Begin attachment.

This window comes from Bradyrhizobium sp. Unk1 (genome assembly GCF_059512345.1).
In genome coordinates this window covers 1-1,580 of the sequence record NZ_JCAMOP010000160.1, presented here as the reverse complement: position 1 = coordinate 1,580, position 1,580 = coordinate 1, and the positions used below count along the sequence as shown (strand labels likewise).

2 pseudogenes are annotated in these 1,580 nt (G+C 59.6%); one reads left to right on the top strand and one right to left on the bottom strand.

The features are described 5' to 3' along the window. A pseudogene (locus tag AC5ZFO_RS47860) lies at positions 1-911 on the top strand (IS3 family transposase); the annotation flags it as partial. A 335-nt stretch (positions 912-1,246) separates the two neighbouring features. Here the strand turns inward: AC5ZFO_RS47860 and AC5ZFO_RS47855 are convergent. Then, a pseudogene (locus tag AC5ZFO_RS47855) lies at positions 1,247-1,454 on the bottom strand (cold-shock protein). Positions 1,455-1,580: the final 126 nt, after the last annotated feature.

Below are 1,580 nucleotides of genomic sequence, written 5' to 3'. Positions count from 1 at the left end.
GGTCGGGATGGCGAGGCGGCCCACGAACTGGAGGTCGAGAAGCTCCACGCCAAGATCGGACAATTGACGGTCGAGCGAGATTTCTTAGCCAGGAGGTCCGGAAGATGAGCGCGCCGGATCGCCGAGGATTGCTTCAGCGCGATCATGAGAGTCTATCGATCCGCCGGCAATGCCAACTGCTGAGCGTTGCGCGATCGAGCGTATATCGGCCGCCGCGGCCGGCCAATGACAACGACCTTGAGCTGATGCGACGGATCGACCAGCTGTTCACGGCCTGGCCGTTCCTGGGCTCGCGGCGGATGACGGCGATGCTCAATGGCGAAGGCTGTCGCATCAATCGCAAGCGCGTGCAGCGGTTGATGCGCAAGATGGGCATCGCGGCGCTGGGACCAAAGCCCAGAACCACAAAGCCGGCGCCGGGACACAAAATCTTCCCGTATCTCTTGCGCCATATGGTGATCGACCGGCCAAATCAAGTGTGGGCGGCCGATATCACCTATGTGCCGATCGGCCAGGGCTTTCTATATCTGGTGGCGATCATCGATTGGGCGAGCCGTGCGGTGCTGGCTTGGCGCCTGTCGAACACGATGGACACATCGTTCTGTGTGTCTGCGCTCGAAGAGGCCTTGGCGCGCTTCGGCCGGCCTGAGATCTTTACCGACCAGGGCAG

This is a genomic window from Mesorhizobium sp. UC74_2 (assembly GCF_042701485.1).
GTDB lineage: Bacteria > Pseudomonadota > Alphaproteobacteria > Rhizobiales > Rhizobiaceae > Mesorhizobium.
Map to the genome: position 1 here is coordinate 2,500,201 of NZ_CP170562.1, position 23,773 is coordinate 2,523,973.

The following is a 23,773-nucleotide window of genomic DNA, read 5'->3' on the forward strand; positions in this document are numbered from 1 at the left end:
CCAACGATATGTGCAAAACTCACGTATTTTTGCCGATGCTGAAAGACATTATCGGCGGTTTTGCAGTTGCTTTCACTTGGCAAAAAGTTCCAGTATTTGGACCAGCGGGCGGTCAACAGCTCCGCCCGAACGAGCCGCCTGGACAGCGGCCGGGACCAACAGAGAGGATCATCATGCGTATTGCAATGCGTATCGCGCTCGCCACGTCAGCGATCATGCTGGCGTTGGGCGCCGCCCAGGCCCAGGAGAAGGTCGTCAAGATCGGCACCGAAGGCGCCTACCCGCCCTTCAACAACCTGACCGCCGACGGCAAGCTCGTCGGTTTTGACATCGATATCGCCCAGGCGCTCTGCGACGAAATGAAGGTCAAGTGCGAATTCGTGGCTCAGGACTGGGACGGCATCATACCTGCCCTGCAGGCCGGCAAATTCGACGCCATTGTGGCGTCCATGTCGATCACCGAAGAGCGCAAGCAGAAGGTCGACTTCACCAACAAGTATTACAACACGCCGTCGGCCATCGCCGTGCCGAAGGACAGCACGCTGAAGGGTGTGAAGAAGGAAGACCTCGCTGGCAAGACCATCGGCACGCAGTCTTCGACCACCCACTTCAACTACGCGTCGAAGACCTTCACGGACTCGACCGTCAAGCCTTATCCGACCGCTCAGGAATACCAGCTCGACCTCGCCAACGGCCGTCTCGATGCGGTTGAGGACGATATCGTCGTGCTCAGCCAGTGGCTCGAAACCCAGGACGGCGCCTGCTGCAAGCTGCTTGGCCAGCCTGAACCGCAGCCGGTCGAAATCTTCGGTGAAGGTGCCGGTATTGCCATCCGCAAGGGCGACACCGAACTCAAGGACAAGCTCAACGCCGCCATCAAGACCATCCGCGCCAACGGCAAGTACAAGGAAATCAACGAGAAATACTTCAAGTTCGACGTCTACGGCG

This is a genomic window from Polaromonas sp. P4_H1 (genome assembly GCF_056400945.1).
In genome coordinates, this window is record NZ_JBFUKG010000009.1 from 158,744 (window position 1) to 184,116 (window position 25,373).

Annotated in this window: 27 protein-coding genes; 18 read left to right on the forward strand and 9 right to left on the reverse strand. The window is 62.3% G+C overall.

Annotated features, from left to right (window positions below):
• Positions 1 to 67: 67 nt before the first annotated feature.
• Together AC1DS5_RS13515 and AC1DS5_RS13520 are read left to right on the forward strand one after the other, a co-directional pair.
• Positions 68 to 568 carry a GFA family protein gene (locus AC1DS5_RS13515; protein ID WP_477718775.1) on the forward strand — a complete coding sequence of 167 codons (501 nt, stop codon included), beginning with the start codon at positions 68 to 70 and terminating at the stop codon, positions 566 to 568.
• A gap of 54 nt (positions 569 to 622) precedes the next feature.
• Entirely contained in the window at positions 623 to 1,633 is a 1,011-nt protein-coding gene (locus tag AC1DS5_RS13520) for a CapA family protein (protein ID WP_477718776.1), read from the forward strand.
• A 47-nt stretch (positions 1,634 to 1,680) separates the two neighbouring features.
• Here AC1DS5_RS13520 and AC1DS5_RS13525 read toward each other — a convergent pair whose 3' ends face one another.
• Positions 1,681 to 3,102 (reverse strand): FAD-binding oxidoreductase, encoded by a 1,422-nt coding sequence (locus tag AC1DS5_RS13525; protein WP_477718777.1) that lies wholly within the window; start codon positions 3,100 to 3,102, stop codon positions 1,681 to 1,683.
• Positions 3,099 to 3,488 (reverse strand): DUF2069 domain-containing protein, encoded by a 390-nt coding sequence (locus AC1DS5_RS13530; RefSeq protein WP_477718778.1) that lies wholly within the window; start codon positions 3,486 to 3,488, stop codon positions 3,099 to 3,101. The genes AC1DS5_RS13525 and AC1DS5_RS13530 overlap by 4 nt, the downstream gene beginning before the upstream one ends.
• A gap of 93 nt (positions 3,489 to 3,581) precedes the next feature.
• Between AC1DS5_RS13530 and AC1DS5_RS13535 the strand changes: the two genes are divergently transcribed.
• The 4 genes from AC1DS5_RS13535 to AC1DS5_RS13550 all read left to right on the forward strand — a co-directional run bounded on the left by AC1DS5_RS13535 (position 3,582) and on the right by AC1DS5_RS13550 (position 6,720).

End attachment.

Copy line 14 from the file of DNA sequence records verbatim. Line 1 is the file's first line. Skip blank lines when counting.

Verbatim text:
Annotated in this window: 27 protein-coding genes; 18 read left to right on the forward strand and 9 right to left on the reverse strand. The window is 62.3% G+C overall.